An invalidation action or a cancellation action against a trademark registration on other grounds already provided for by legislation may be filed during the entire term of validity of the trademark.

iv Appeals

If a decision is not acceptable, the applicant may appeal to the Chamber of Patent Disputes of the Russian PTO within four months of the date the decision is issued. The decision that results from consideration of the appeal by the Chamber of Patent Disputes may be further appealed to the Intellectual Rights Court.


i Forums

Trademark infringement disputes are heard by commercial courts of first instance located in constituent parts of Russia. Their decisions may be appealed to the appellate commercial courts. Further appeals (on current cases) go through the Intellectual Rights Court and the Russian Supreme Court. Finally, a supervision appeal may be filed with the Russian Supreme Court.

In the case of a defendant not being a business entity or an individual entrepreneur, a court of general jurisdiction may also establish competence.

Trademark non-use disputes come under the exclusive jurisdiction of the Intellectual Rights Court, which hears such disputes on the merits in the first instance, and the Presidium of the Court hears cassation appeals on current cases. A supervision appeal may be filed with the Russian Supreme Court.

ii Pre-action conduct

Pre-action cease and desist letters are not required. The exception is for claims of damages or compensation for IP infringement, where there may be a cause for action if there is a total or partial refusal of payment, or in the case of no response within 30 days.

Cease and desist or demand letters are now mandatory to a certain extent. In other words, it is not possible to sue an infringer in court by claiming damages or monetary compensation, if the demand letter is not dispatched in advance of the civil action. In accordance with the relevant law, the infringer has 30 days to respond to the cease and desist letter. Failure to respond, or receipt of a negative reply, provides the trademark owner (or its registered or exclusive licensee) with a legal standing to claim monetary relief. The easiest and most effective out-of-court enforcement option is to send a demand letter to the alleged infringer requesting a voluntary cessation of the trademark infringement.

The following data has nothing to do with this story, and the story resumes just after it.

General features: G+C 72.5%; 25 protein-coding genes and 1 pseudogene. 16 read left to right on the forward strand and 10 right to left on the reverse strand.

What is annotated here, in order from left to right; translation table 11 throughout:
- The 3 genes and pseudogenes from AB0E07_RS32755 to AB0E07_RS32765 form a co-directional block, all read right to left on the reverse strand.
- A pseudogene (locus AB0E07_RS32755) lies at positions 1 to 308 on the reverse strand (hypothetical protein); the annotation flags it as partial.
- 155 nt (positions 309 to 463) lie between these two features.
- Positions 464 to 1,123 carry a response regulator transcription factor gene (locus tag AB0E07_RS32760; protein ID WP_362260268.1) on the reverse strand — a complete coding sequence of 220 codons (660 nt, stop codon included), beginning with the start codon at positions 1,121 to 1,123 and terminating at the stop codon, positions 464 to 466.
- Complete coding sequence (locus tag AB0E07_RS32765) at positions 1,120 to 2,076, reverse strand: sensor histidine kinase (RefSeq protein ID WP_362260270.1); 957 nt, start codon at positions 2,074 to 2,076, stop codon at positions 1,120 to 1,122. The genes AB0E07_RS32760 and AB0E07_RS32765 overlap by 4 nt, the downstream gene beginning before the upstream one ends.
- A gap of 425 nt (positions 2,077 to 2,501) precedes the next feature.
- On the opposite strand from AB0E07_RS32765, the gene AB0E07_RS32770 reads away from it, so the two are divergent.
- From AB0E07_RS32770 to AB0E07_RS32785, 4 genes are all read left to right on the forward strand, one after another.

iii Causes of action

The following causes of action are applied in terms of trademark enforcement:

  • trademark infringement – use of the designation, similar to the trademark, to individualise goods or services for which the trademark is registered, or for homogeneous goods or services, if as result of such use likelihood of confusion arises; and
  • trademark infringement that may be a matter of unfair competition, which is prohibited in Russia. Unfair acquisition and use of trademark rights are not permitted. Passing-off and imitation of trade dress are also treated as unfair behaviour, which may be prosecuted. The Federal Antimonopoly Service (FAS) is empowered to consider disputes related to unfair competition through a special quasi-judicial procedure. This starts on the basis of a complaint to be filed by the injured party (e.g., a trademark owner or local distributor). Should the action on unfair competition be successful, the respondent (infringer) would be forced to cease the established illegal activities and pay the administrative fine in favour of the state budget (which may be up to 0.15 per cent of the corresponding infringer’s profits). This procedure usually lasts about six to 10 months, although it can take longer if the binding order from the FAS is appealed in court.

Company names are protected against unauthorised use for the same activity by the company whose company name was included in the state company register later than the name of the plaintiff.

As regards commercial designations, it is not permitted to use a designation that may create confusion regarding ownership of the enterprise by a specific person, in particular a designation that is confusingly similar to the company name, trademark or a commercial designation owned by another person.

Domain names are not treated as an IP subject matter. However, good-faith senior users of domain names may argue bad faith if a lawsuit is filed by persons who register their designation as the trademark (in certain cases, a trademark invalidation action may be also appropriate).

iv Conduct of proceedings

Proceedings are initiated when all procedural requirements are met (i.e., payment of state duty, notification of the defendant, etc.). A representative needs to have a duly executed power of attorney.

The court schedules a preliminary hearing during which it considers whether the case is ready for a main hearing on the merits. The defendant is obliged to provide a response (objections) to the lawsuit.

Each party is obliged to prove the asserted facts: the plaintiff must prove that the defendant uses the trademark; and the defendant must prove whether there are legitimate grounds for use, or the defendant is in breach.